Nutrition key to positive aging
Evidence proving that eating the right food is vital for positive aging was the theme of a symposium for 100 health professionals at Massey University on April 11.
The one-day event entitled Evidence-based Nutrition for Positive Aging featured a line-up of international speakers and leading professionals with both academic and practical experience in applying the latest nutrition research findings to best practice.
HPF’s senior health strategist Viliami Puloka who specialises in Pacific Health said the clear message from the symposium was that eating the right food was crucial in helping people to “age with dignity”.
A public health physician with a special interest in obesity and diabetes Dr Puloka said he was excited about all the facts that were presented at the event.
“The symposium was an excellent demonstration of how evidence and science proves that the right food, combined with exercise, will help you live longer. There was a lot of evidence that the best food is natural or whole food. This combined with exercise and physical activity, even in old age, is crucial. The research proves that really it is your lifestyle that is still key to improving health or wellness.”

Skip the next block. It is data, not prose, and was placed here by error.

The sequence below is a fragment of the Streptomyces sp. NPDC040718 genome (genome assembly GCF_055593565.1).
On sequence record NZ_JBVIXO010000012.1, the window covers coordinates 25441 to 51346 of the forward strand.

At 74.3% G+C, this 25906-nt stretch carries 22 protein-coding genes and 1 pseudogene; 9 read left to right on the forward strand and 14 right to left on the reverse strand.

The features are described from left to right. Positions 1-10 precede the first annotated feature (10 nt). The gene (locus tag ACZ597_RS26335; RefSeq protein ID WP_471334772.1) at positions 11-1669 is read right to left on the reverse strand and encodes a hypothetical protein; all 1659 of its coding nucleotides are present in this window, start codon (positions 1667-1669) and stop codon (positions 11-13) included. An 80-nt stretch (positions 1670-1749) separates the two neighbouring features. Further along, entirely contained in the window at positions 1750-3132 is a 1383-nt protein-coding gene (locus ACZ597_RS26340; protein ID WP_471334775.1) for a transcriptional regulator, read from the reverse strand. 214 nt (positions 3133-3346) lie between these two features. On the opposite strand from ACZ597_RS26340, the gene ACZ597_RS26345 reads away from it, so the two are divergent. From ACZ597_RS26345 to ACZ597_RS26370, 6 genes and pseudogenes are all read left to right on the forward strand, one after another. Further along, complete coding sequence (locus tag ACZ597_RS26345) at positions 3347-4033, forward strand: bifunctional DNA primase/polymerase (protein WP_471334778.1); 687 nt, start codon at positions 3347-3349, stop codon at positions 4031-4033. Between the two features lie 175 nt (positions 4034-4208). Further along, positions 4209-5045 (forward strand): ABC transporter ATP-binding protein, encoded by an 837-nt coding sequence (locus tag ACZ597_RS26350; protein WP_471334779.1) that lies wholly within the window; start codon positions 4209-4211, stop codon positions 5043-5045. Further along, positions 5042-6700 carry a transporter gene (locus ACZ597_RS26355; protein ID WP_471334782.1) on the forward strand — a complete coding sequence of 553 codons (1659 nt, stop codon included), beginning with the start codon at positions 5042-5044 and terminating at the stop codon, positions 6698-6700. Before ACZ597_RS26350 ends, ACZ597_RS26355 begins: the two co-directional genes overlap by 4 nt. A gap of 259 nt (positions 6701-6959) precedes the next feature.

Dr Puloka said evidence presented at the symposium backed the benefits of a plant-based diet and good quality carbohydrates, as well as the negative effects of the processed food consumed by so many people today.
He said findings also suggested the abundance of supplements, especially for older people, on the market were second best. “The big message from there was ‘food is the best medicine.’”
However, Dr Puloka pointed out that there was a gap between evidence and practice which needed to be addressed. Researchers had done their bit and had provided all the evidence and analyses but individuals needed to be empowered and motivated to act on this evidence and change their lifestyle he said.
“How do we translate the findings and evidence from the research to inform health promotion practice, developing interventions that are meaningful and relevant to everyday life? All the speakers concluded that lifestyle changes for lifetime health and wellness is key. But for that to happen, evidence alone is not enough.”
Dr Puloka said there needed to be a social, political and economic commitment to provide the environment to support one’s choice to live healthily.
Environmental, economic and social factors are all important determinants of the behaviours and choices that influence health outcomes. Government and social society need to engage.